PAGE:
“Open” Communion?

It was good to hear the keynote speaker — Dr. Louis Weil — at this year’s “Epiphany West” conference come out strongly against so-called “open communion” (communion of the un-baptized). That was especially courageous here in California where the practice is becoming widespread.

Cautioning against “playing God at the altar rail” (meaning that he would never turn anyone away from communion), Dr. Weil nonetheless  believes that this practice trivializes baptism and wonders why, after all the years reclaiming its centrality, we would now want to make it virtually optional.

The theme of this conference has been “Baptismal Water: Thicker Than Blood” and we have looked at baptism through a variety of lenses — liturgical, ecumenical, and missional. Dr. Weil, of course, has taught generations of clergy and laity about the important rediscovery of a baptismal ecclesiology, the recovery of the Easter Vigil, and the use of the rich symbols in our liturgical life.

I am in absolute agreement with Louis Weil here. I am familiar with the “open table” of Jesus argument — that he ate with outcasts and sinners and never turned anyone away, etc. However, I am unpersuaded that this is the same thing as the Eucharist and would encourage congregations really to invite the poor into their homes and parish halls for meals rather than believe that they have  actually exercized hospitality by inviting the unbaptized to communion.

Certainly, it is an ecumenical nightmare. An Orthodox priest friend of mine wandered into an Episcopal Church inviting “all who are hungry for God” to receive the sacrament and later told me, “If you think Gene Robinson is a problem, that is nothing compared to this from our perspective!”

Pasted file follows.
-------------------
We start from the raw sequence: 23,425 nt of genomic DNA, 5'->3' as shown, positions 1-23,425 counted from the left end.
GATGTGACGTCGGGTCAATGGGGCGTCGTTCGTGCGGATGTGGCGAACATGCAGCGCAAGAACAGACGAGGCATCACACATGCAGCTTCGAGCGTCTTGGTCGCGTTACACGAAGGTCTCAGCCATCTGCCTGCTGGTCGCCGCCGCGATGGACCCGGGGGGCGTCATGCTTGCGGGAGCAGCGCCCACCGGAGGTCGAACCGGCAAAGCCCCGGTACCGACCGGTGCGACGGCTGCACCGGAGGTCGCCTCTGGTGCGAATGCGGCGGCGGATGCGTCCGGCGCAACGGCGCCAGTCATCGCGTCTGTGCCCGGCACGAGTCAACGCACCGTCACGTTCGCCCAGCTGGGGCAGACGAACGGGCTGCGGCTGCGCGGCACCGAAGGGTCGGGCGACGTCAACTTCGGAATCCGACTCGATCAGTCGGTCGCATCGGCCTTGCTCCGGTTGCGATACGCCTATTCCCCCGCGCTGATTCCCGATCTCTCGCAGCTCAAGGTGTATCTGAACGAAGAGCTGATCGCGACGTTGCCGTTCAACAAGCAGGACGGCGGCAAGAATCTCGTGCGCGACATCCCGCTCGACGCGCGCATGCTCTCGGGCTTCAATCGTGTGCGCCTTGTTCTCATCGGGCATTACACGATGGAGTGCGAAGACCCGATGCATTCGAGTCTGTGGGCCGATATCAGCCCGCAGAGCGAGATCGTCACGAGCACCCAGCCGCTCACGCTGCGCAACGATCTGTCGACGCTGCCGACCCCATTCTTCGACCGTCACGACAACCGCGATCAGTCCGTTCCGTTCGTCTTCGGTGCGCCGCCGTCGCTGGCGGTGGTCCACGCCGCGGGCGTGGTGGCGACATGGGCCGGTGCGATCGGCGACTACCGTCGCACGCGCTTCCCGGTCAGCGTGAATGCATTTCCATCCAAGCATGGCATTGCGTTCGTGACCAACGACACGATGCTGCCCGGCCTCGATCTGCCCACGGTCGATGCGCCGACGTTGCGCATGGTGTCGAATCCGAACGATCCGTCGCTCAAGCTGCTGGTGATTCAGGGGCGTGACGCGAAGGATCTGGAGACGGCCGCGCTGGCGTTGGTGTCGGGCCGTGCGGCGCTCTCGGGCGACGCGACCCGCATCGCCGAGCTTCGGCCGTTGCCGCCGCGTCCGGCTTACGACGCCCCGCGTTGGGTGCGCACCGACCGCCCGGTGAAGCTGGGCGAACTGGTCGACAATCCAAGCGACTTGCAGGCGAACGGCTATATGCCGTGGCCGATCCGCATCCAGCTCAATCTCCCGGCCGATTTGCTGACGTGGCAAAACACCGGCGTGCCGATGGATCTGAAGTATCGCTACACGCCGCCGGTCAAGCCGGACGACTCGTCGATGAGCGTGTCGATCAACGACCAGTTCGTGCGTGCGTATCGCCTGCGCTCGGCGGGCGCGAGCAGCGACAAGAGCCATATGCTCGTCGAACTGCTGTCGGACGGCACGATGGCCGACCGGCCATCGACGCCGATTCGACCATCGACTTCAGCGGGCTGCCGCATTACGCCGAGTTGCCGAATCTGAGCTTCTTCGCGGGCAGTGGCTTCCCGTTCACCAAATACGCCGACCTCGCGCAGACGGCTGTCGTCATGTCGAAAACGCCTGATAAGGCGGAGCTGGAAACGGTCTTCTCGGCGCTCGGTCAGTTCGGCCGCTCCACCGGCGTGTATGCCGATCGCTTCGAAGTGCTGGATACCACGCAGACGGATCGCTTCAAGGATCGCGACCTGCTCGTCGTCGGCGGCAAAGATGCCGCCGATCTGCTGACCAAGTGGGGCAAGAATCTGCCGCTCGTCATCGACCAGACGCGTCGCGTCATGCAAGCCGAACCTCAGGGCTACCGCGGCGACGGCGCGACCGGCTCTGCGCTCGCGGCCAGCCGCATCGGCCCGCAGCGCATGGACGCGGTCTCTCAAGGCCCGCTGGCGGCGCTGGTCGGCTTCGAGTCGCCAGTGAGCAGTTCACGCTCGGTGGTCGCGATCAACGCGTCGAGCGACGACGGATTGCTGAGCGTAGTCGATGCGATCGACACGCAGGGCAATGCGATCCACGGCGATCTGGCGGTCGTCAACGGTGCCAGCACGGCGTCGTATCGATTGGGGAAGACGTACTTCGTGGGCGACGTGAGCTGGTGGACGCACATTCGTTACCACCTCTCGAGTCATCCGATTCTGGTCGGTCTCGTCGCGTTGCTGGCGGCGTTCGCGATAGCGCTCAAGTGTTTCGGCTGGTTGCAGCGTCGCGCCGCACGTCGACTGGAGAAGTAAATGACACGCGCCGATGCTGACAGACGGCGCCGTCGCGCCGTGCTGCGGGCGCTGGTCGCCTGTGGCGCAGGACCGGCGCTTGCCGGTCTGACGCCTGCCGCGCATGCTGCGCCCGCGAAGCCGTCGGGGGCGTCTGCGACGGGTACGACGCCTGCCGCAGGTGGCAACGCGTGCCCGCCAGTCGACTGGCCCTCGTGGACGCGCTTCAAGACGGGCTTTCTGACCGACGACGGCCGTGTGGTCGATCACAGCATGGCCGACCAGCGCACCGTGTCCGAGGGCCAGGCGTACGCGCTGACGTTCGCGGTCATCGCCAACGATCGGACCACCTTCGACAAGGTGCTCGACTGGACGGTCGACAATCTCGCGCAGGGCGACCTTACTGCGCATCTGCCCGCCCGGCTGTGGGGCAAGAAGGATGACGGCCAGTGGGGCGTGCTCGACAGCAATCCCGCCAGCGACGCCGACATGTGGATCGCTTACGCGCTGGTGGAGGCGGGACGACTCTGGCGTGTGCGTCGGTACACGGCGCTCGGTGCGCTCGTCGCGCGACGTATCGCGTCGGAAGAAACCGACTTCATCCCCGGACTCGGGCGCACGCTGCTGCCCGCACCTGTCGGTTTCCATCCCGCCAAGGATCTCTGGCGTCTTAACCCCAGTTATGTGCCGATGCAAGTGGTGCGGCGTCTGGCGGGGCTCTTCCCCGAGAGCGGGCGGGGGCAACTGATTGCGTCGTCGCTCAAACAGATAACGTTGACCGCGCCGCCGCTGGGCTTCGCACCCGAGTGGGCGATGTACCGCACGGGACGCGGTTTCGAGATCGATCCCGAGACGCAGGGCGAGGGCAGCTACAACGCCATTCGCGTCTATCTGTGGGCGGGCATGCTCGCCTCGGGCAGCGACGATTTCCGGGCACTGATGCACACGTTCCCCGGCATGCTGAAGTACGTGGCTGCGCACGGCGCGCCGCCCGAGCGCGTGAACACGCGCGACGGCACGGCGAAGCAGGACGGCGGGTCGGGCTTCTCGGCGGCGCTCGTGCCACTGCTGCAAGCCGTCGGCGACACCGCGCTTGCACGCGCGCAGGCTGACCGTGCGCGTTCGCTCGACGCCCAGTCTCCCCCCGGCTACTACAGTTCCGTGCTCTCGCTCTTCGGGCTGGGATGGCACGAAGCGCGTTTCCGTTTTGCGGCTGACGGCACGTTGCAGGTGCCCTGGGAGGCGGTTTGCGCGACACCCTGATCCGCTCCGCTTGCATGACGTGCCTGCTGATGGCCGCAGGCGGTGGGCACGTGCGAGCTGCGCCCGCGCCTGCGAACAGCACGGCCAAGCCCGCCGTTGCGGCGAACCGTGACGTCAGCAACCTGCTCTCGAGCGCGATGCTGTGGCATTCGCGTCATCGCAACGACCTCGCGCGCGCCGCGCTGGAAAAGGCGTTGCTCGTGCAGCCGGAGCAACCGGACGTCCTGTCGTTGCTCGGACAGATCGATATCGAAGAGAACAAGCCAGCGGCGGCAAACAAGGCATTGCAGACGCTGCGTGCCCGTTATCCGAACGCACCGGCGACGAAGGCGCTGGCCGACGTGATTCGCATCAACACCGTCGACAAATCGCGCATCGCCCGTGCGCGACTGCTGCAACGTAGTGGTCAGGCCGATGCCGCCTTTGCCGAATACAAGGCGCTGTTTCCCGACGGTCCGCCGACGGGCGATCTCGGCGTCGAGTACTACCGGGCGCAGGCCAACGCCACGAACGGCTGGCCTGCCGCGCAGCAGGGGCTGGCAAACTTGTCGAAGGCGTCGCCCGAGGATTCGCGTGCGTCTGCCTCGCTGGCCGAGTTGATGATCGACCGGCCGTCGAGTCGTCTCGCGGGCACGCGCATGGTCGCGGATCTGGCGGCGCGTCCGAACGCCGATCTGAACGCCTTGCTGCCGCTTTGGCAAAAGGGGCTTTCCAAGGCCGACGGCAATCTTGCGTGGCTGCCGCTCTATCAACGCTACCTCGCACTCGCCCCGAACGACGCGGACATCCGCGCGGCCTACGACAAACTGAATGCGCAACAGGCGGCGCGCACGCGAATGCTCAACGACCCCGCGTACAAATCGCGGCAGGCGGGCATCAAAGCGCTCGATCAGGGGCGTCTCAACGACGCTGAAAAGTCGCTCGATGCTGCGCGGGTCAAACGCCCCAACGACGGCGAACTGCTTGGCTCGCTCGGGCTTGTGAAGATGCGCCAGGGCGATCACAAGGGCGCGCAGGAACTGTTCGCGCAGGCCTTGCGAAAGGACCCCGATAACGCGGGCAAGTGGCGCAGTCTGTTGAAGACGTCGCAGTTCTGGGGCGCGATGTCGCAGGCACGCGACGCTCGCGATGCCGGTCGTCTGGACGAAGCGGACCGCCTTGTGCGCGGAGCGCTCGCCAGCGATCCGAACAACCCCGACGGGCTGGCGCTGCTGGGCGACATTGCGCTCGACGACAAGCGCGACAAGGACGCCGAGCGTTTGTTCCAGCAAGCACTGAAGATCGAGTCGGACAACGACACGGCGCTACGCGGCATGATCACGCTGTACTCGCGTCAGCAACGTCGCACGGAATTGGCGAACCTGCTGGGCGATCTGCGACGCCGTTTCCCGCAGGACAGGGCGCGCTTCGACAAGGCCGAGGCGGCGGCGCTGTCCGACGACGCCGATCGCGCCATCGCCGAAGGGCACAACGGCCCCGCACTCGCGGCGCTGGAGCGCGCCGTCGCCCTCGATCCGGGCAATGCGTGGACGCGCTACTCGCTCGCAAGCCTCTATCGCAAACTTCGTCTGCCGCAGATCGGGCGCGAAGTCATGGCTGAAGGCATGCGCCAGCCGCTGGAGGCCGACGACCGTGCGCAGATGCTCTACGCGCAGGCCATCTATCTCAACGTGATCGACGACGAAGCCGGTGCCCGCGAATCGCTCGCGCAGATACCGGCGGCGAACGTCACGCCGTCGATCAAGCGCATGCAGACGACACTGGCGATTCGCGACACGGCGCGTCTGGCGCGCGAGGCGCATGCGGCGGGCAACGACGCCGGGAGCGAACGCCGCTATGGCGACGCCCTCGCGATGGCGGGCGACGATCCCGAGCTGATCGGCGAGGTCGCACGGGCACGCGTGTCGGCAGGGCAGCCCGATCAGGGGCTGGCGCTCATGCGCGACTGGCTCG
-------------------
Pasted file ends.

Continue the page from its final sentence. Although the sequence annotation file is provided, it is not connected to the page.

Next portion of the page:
The point being, we have ecumenical covenants and commitments that we have made over the last forty or fifty years which are predicated on our commitment to certain basic sacramental practices. When these practices involve the most basic sacrament which unites all Christians together, regardless of our other differences, surely we run the risk of being considered unreliable ecumenical partners when we make these changes with virtually no theological conversation among ourselves and certainly none with our ecumenical partners.

And, of course, any priest who formally and publically invites the un-baptized to Holy Communion is in direct violation of canon law and subject to discipline for that.

But, hey, who cares about that, right?

22 Responses to ““Open” Communion?”

  1. rwk Says:

    I agree. We celebrated the Communion this morning in Mexico City in a long-established non-denominational Protestant parish where the Gospel is proclaimed clearly and directly every week from the pulpit and in addition to calling for Communion to be restricted to believers we were reminded that if we had anything against our brother we should not come to the table as well. We don’t have ID checks at the rail, but the call is clear. This is certainly a much higher view of the Eucharist than I see in openly proclaimed in many TEC dioceses.

    Prior to Mexico City I was in one of the breakaway churches of TEC. If the clergy were aware of someone living in open defiance of church discipline, that is after those persons had been approached and counseled, they were also denied Communion.

    I have been in other churches, Roman Catholic, Eastern Orthodox and I always made sure I asked what their stances were rather than just approaching the altar in my own arrogant self-confidence. If I did not have time to approach, I did not partake. Part of true tolerance is respecting the other’s differences.

    PS: I’ve enjoyed the other posts. I have been reading them and wanted to comment but have tried to wait and reflect on what I wanted to say. There is too much shooting from the hip on the web and I don’t like shooting others or myself.

  2. ecubishop Says:

    Thanks, rwk.

  3. JB Says:

    Just give it time, good bishop, it will likely grow on you (or made to grow on you by later GC’s). Given our current theological misunderstandings of the sacrament of baptism, I think Open Communion will prove simply to be an outgrowth of that line of thought.